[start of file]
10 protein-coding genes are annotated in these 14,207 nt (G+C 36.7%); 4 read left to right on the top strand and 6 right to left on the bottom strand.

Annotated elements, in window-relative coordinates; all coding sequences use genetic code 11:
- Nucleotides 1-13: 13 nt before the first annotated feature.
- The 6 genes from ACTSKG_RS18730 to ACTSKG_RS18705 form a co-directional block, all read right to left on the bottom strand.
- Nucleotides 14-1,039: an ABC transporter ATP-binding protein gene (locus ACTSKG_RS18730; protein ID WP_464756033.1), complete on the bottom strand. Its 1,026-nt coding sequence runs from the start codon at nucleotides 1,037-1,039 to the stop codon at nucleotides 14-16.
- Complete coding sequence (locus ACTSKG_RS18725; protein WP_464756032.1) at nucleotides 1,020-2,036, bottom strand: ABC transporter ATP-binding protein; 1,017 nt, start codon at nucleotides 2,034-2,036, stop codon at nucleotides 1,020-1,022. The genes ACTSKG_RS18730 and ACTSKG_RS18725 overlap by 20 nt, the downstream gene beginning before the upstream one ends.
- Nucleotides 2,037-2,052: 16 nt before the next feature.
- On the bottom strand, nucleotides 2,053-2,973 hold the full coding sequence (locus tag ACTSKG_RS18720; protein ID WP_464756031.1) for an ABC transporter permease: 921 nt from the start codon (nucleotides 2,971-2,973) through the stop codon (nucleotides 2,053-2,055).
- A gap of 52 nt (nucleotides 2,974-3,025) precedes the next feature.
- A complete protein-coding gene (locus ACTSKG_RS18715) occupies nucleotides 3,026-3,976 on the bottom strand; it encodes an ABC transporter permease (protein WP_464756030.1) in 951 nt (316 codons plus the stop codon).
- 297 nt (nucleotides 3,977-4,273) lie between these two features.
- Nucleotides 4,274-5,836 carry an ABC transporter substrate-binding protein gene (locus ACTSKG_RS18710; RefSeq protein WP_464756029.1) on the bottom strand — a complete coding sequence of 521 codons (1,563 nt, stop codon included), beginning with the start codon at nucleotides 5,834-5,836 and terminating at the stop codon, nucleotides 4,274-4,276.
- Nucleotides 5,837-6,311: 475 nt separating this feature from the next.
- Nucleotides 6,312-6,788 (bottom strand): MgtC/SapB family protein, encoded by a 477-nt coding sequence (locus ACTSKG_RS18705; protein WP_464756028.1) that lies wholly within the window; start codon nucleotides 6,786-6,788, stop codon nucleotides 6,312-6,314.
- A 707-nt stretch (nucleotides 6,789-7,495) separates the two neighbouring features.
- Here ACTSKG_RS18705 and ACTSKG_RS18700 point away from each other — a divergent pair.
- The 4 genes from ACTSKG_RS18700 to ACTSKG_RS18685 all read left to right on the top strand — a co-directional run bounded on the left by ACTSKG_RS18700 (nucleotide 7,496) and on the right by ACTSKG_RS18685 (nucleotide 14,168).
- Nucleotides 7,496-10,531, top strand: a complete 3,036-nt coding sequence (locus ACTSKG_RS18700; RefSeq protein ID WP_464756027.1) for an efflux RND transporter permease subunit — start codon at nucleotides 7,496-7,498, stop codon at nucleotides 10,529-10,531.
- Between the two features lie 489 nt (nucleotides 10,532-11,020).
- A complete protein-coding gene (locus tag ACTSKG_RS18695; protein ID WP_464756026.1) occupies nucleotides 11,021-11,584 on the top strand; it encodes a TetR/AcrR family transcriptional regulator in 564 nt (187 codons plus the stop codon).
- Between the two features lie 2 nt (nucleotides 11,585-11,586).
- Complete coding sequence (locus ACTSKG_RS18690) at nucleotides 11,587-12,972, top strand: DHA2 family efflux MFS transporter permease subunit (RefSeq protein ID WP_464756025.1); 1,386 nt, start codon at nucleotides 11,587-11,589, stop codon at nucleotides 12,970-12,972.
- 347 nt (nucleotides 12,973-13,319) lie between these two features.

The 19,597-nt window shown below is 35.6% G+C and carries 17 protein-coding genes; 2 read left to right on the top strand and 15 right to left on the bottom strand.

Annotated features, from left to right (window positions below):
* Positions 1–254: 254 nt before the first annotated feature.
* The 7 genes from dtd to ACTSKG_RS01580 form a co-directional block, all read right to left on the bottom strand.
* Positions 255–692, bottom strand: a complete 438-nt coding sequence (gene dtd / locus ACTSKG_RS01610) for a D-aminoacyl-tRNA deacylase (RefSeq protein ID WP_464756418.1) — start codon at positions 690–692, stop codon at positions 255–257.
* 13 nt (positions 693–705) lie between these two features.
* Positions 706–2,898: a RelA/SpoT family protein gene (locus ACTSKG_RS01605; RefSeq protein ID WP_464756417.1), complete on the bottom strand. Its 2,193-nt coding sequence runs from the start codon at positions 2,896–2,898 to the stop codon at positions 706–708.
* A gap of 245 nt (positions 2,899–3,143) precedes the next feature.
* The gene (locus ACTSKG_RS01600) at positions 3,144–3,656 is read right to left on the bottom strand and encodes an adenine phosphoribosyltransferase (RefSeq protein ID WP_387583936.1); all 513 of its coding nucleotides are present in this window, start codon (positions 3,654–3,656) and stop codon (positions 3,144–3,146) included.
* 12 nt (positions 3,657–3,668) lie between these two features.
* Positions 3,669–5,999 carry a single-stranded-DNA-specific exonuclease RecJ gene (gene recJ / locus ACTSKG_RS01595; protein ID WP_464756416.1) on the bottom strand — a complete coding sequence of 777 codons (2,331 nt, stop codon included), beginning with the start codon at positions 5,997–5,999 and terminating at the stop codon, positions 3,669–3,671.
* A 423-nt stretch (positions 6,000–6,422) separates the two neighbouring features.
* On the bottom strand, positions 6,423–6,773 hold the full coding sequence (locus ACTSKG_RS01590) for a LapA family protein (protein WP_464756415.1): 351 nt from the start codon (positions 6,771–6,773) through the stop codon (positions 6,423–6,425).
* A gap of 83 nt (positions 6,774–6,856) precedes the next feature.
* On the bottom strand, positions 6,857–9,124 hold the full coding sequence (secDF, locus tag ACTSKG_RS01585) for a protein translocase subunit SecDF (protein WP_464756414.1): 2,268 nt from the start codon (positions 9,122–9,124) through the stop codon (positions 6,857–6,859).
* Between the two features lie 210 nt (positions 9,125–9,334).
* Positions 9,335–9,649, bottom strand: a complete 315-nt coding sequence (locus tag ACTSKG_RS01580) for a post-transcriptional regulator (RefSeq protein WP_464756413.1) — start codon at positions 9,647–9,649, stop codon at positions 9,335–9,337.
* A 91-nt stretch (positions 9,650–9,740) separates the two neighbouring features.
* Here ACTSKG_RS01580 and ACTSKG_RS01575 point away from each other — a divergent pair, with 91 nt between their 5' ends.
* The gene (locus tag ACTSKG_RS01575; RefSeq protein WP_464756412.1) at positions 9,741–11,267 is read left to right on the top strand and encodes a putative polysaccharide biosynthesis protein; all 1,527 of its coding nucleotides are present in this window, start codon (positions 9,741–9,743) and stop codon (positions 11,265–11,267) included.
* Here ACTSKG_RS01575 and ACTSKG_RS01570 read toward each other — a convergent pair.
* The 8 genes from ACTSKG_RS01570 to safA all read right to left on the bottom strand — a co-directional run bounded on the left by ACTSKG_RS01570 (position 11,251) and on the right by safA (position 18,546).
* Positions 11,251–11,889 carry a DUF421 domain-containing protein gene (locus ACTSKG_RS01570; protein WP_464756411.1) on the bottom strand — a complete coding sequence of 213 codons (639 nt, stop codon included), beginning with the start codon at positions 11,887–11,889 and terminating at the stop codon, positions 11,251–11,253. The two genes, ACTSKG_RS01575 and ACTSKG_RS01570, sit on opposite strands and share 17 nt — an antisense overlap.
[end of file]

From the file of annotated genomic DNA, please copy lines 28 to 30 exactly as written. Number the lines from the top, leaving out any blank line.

* Positions 255–692, bottom strand: a complete 438-nt coding sequence (gene dtd / locus ACTSKG_RS01610) for a D-aminoacyl-tRNA deacylase (RefSeq protein ID WP_464756418.1) — start codon at positions 690–692, stop codon at positions 255–257.
* 13 nt (positions 693–705) lie between these two features.
* Positions 706–2,898: a RelA/SpoT family protein gene (locus ACTSKG_RS01605; RefSeq protein ID WP_464756417.1), complete on the bottom strand. Its 2,193-nt coding sequence runs from the start codon at positions 2,896–2,898 to the stop codon at positions 706–708.